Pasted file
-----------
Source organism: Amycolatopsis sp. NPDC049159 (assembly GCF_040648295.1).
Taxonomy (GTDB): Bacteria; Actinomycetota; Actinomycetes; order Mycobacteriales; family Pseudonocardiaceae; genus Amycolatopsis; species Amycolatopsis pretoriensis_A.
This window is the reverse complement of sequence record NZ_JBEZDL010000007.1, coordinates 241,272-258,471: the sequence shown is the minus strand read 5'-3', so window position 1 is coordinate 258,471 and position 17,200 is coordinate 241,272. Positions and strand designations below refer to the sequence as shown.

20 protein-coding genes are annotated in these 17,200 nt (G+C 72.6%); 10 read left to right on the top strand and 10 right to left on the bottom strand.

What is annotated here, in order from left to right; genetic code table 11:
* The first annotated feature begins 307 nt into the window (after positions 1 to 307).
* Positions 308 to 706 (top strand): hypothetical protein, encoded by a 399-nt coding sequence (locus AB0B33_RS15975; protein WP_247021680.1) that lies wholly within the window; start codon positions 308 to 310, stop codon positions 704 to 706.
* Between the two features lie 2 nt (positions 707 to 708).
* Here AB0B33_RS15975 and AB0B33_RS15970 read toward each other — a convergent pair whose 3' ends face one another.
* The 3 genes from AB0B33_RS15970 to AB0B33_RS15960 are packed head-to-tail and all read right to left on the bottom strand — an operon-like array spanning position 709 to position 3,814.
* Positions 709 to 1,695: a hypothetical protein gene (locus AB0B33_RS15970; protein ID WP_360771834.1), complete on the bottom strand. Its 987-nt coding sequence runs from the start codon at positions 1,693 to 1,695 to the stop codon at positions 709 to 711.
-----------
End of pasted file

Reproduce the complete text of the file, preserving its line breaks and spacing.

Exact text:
Source organism: Amycolatopsis sp. NPDC049159 (assembly GCF_040648295.1).
Taxonomy (GTDB): Bacteria; Actinomycetota; Actinomycetes; order Mycobacteriales; family Pseudonocardiaceae; genus Amycolatopsis; species Amycolatopsis pretoriensis_A.
This window is the reverse complement of sequence record NZ_JBEZDL010000007.1, coordinates 241,272-258,471: the sequence shown is the minus strand read 5'-3', so window position 1 is coordinate 258,471 and position 17,200 is coordinate 241,272. Positions and strand designations below refer to the sequence as shown.

20 protein-coding genes are annotated in these 17,200 nt (G+C 72.6%); 10 read left to right on the top strand and 10 right to left on the bottom strand.

What is annotated here, in order from left to right; genetic code table 11:
* The first annotated feature begins 307 nt into the window (after positions 1 to 307).
* Positions 308 to 706 (top strand): hypothetical protein, encoded by a 399-nt coding sequence (locus AB0B33_RS15975; protein WP_247021680.1) that lies wholly within the window; start codon positions 308 to 310, stop codon positions 704 to 706.
* Between the two features lie 2 nt (positions 707 to 708).
* Here AB0B33_RS15975 and AB0B33_RS15970 read toward each other — a convergent pair whose 3' ends face one another.
* The 3 genes from AB0B33_RS15970 to AB0B33_RS15960 are packed head-to-tail and all read right to left on the bottom strand — an operon-like array spanning position 709 to position 3,814.
* Positions 709 to 1,695: a hypothetical protein gene (locus AB0B33_RS15970; protein ID WP_360771834.1), complete on the bottom strand. Its 987-nt coding sequence runs from the start codon at positions 1,693 to 1,695 to the stop codon at positions 709 to 711.